Please no laughing at the back of the class, the Polish currency, the zloty, is apparently falling out of favour with investors and speculators. Are you thinking what I’m thinking, that it’s a shame they didn’t ditch their sovereign currency in 2002 and join the euro?
Trading humour can be so cruel. The zloty is down 16 percent against the dollar and 9.9 percent versus the euro this quarter as the worst performer amongst the European currencies. “The zloty was not so long ago the darling of Europe, Middle East and Africa regions but these days are gone,” Benoit Anne, the head of global emerging-market strategy at Societe Generale SA in London, said in a phone interview with Bloomberg, “It used to be a very strong fundamental story and you don’t have it anymore.”
Poland’s was the only European Union economy to avoid recession after the global credit crisis in 2008 caused record purchases of government’s bonds. The economy expanded an average 4.4 percent a year since 2007, compared with 0.1 percent in the EU. However, that artificial ‘growth’ came at an obvious price; Poland’s budget deficit has more than quadrupled since 2007 to 7.9 percent of GDP last year, the widest gap since at least 1996, according to data compiled by Bloomberg.
Contagion thoughts took a twist in an unfamiliar direction yesterday, with news that Danish banks are experiencing their own crisis and it’s deepening due to the new government’s plans to impose taxes on lenders, this threatens to deplete capital at a time when most of the country’s banks have no access to funding markets.
“The banks are under severe stress,” said Jesper Rangvid, professor of finance at Copenhagen Business School, in an interview with Bloomberg. Imposing extra taxes on the country’s banks “definitely does not contribute to banking stability.”
Stocks rallied yesterday, rebounding from last week’s slump. Commodities reversed losses and the Dollar Index declined. The Standard & Poor’s 500 Index jumped 2.3 percent to close at 1,162.95 at 4 p.m. in New York. The S&P 500 is down circa 12 percent since the end of June, heading for its worst quarterly performance since 2008. Ten-year U.S. Treasury note yields added six basis points to 1.90 percent, rising from a close to record low. The Dollar Index lost 0.5 percent, while the euro fell against 12 of 16 major peers. Financial shares ranked among the session’s best performers, with the KBW Bank Index up 5.3 percent. Dow component JPMorgan Chase & Co advanced 7 percent to $31.65 while Citigroup Inc gained 7 percent to $26.72.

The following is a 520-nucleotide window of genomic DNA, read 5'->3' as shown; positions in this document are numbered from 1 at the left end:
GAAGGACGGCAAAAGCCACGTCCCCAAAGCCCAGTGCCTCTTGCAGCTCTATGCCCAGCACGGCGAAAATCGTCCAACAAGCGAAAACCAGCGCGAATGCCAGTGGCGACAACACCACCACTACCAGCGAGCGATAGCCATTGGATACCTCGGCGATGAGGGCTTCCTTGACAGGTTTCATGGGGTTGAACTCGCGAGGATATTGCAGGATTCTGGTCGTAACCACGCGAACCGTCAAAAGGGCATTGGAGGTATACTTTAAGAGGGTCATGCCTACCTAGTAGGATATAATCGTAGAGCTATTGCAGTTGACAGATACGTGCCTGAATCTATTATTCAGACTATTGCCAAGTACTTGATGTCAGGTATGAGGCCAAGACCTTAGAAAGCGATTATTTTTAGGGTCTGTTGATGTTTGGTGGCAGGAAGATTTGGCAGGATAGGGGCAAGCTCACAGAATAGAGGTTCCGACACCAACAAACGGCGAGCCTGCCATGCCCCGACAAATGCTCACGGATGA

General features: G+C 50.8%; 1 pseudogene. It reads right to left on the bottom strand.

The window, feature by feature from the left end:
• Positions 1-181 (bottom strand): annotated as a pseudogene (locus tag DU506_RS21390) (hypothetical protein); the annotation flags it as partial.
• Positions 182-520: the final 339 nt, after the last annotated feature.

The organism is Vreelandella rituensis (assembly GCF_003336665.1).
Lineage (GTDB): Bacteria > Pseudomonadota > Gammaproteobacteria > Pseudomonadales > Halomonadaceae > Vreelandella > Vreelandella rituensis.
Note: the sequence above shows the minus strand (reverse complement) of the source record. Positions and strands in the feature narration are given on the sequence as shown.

Turning attention back to Europe, Greeks are facing up to a miserable existence due to the austerity measures. Greece will deepen pension cuts, extend the painful property tax and put tens of thousands of workers on notice in order to secure new aid and stave off bankruptcy, causing more pain for an increasingly embittered electorate. With civil servants suffering swingeing 15% salary cuts and core inflation hitting hard the experience is exacerbated by the random rolling transport strikes. Talk of plans for a 50 percent write-down in Greek debt and improvements in the euro-zone rescue fund buoyed the market, however, European officials called the talk premature. The plans could involve using leverage and the European Investment Bank to buy sovereign debt to save European banks. A solution cannot come quick enough for Greece’s battered and embittered population.
Gold lost circa 4% on Monday, hit by liquidation by commodity hedge funds triggered by another sharp margin hike. The metal has lost 11% during its recent four-session sell-off, its worst four-day drop since February 1983. There was widespread talk of possible selling by big hedge funds to cover their losses in other markets. Gold was down 3.4 percent at $1,600 an ounce by 1:17 p.m, having fallen earlier by more than 7 percent to a 2-1/2-month low of $1,534.49. The difference between the session high and low of $128 marked the largest daily price swing on record. Silver fell as much as 16 percent and was set for its sharpest three-day fall on record of more than 25 percent. Silver eventually dropped 3.2 percent to $30.05 an ounce.
Looking towards this mornings London and European session the European bourses equity futures indices look positive, the FTSE up 1%, the STOXX up 3% and the DAX likewise. The SPX future is currently flat. Brent is up $69 a barrel. Will Asian markets feel the wave of premature optimism felt by Europe and the USA? Talk may be regarded as cheap, until action is taken Asian markets and policy makers will remain sceptical as to the will and ability to rescue both Europe’s and the USA’s debt crises.
Key morning announcements include; at 09:00 the Eurozone – M3 (Money supply) for Aug. And at 11:00 UK – CBI Industrial Trends Survey for Sept. Nether of which publications are likely to affect sentiment greatly.